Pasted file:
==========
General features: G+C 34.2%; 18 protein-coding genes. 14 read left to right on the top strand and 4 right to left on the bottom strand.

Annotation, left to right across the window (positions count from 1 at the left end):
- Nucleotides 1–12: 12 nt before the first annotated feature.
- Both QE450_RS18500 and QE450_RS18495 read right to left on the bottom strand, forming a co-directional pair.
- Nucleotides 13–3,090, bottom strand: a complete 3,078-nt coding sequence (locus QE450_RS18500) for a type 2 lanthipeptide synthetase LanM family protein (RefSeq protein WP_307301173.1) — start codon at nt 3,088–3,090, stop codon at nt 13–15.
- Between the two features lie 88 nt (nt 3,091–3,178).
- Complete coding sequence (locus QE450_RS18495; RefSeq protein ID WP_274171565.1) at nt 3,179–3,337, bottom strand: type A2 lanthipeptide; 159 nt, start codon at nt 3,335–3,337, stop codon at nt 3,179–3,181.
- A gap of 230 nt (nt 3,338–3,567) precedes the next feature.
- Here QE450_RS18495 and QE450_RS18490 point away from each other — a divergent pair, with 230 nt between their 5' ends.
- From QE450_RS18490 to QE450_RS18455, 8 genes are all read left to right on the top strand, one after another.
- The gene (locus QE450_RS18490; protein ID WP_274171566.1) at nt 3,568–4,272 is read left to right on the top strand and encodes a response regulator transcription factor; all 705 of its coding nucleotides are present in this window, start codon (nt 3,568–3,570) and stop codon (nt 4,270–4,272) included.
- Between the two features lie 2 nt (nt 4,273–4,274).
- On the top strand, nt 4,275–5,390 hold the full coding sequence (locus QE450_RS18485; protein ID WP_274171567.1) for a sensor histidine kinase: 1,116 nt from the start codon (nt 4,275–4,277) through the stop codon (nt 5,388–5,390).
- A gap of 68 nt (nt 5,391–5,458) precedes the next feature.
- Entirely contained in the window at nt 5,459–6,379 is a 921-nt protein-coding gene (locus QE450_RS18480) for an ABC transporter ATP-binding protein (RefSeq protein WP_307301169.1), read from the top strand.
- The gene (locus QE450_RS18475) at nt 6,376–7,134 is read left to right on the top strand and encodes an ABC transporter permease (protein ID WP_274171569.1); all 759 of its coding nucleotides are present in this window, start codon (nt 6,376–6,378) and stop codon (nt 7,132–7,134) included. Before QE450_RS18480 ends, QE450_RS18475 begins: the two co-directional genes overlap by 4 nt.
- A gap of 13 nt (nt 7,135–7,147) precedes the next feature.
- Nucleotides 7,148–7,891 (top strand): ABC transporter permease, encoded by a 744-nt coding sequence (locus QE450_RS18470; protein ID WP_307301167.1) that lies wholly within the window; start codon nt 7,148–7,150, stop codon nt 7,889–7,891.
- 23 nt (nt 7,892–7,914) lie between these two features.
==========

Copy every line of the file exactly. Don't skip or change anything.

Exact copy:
General features: G+C 34.2%; 18 protein-coding genes. 14 read left to right on the top strand and 4 right to left on the bottom strand.

Annotation, left to right across the window (positions count from 1 at the left end):
- Nucleotides 1–12: 12 nt before the first annotated feature.
- Both QE450_RS18500 and QE450_RS18495 read right to left on the bottom strand, forming a co-directional pair.
- Nucleotides 13–3,090, bottom strand: a complete 3,078-nt coding sequence (locus QE450_RS18500) for a type 2 lanthipeptide synthetase LanM family protein (RefSeq protein WP_307301173.1) — start codon at nt 3,088–3,090, stop codon at nt 13–15.
- Between the two features lie 88 nt (nt 3,091–3,178).
- Complete coding sequence (locus QE450_RS18495; RefSeq protein ID WP_274171565.1) at nt 3,179–3,337, bottom strand: type A2 lanthipeptide; 159 nt, start codon at nt 3,335–3,337, stop codon at nt 3,179–3,181.
- A gap of 230 nt (nt 3,338–3,567) precedes the next feature.
- Here QE450_RS18495 and QE450_RS18490 point away from each other — a divergent pair, with 230 nt between their 5' ends.
- From QE450_RS18490 to QE450_RS18455, 8 genes are all read left to right on the top strand, one after another.
- The gene (locus QE450_RS18490; protein ID WP_274171566.1) at nt 3,568–4,272 is read left to right on the top strand and encodes a response regulator transcription factor; all 705 of its coding nucleotides are present in this window, start codon (nt 3,568–3,570) and stop codon (nt 4,270–4,272) included.
- Between the two features lie 2 nt (nt 4,273–4,274).
- On the top strand, nt 4,275–5,390 hold the full coding sequence (locus QE450_RS18485; protein ID WP_274171567.1) for a sensor histidine kinase: 1,116 nt from the start codon (nt 4,275–4,277) through the stop codon (nt 5,388–5,390).
- A gap of 68 nt (nt 5,391–5,458) precedes the next feature.
- Entirely contained in the window at nt 5,459–6,379 is a 921-nt protein-coding gene (locus QE450_RS18480) for an ABC transporter ATP-binding protein (RefSeq protein WP_307301169.1), read from the top strand.
- The gene (locus QE450_RS18475) at nt 6,376–7,134 is read left to right on the top strand and encodes an ABC transporter permease (protein ID WP_274171569.1); all 759 of its coding nucleotides are present in this window, start codon (nt 6,376–6,378) and stop codon (nt 7,132–7,134) included. Before QE450_RS18480 ends, QE450_RS18475 begins: the two co-directional genes overlap by 4 nt.
- A gap of 13 nt (nt 7,135–7,147) precedes the next feature.
- Nucleotides 7,148–7,891 (top strand): ABC transporter permease, encoded by a 744-nt coding sequence (locus QE450_RS18470; protein ID WP_307301167.1) that lies wholly within the window; start codon nt 7,148–7,150, stop codon nt 7,889–7,891.
- 23 nt (nt 7,892–7,914) lie between these two features.